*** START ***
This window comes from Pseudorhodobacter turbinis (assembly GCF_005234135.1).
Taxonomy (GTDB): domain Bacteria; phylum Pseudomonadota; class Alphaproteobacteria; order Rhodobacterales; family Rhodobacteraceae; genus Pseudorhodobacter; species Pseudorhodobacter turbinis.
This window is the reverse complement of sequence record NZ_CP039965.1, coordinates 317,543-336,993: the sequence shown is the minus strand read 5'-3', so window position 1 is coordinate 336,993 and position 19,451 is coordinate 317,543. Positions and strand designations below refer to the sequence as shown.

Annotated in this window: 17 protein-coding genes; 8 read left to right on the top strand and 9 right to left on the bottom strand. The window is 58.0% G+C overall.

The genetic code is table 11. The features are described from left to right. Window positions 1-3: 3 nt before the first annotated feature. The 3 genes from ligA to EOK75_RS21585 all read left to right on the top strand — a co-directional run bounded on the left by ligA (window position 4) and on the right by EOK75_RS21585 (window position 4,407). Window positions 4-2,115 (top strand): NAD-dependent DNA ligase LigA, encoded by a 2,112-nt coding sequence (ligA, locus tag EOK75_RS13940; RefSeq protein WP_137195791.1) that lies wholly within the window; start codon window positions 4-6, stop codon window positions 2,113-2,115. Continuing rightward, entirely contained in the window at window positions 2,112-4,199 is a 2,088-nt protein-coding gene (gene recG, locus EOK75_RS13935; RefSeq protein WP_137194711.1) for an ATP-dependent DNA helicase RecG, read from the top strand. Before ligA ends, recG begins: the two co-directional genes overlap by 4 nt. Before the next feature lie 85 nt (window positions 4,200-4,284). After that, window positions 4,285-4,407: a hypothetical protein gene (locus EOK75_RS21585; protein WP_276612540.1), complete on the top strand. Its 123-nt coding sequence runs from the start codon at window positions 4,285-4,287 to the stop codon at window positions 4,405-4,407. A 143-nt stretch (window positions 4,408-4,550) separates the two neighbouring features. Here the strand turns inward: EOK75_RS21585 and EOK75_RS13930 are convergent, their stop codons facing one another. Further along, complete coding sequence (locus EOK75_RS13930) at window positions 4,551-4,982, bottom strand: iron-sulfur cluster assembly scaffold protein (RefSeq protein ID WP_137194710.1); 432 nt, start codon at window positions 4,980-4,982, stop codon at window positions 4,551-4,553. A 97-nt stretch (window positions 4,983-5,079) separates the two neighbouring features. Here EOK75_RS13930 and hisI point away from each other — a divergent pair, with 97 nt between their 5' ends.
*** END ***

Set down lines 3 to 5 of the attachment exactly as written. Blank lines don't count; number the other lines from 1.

This window is the reverse complement of sequence record NZ_CP039965.1, coordinates 317,543-336,993: the sequence shown is the minus strand read 5'-3', so window position 1 is coordinate 336,993 and position 19,451 is coordinate 317,543. Positions and strand designations below refer to the sequence as shown.

Annotated in this window: 17 protein-coding genes; 8 read left to right on the top strand and 9 right to left on the bottom strand. The window is 58.0% G+C overall.

The genetic code is table 11. The features are described from left to right. Window positions 1-3: 3 nt before the first annotated feature. The 3 genes from ligA to EOK75_RS21585 all read left to right on the top strand — a co-directional run bounded on the left by ligA (window position 4) and on the right by EOK75_RS21585 (window position 4,407). Window positions 4-2,115 (top strand): NAD-dependent DNA ligase LigA, encoded by a 2,112-nt coding sequence (ligA, locus tag EOK75_RS13940; RefSeq protein WP_137195791.1) that lies wholly within the window; start codon window positions 4-6, stop codon window positions 2,113-2,115. Continuing rightward, entirely contained in the window at window positions 2,112-4,199 is a 2,088-nt protein-coding gene (gene recG, locus EOK75_RS13935; RefSeq protein WP_137194711.1) for an ATP-dependent DNA helicase RecG, read from the top strand. Before ligA ends, recG begins: the two co-directional genes overlap by 4 nt. Before the next feature lie 85 nt (window positions 4,200-4,284). After that, window positions 4,285-4,407: a hypothetical protein gene (locus EOK75_RS21585; protein WP_276612540.1), complete on the top strand. Its 123-nt coding sequence runs from the start codon at window positions 4,285-4,287 to the stop codon at window positions 4,405-4,407. A 143-nt stretch (window positions 4,408-4,550) separates the two neighbouring features. Here the strand turns inward: EOK75_RS21585 and EOK75_RS13930 are convergent, their stop codons facing one another. Further along, complete coding sequence (locus EOK75_RS13930) at window positions 4,551-4,982, bottom strand: iron-sulfur cluster assembly scaffold protein (RefSeq protein ID WP_137194710.1); 432 nt, start codon at window positions 4,980-4,982, stop codon at window positions 4,551-4,553. A 97-nt stretch (window positions 4,983-5,079) separates the two neighbouring features. Here EOK75_RS13930 and hisI point away from each other — a divergent pair, with 97 nt between their 5' ends.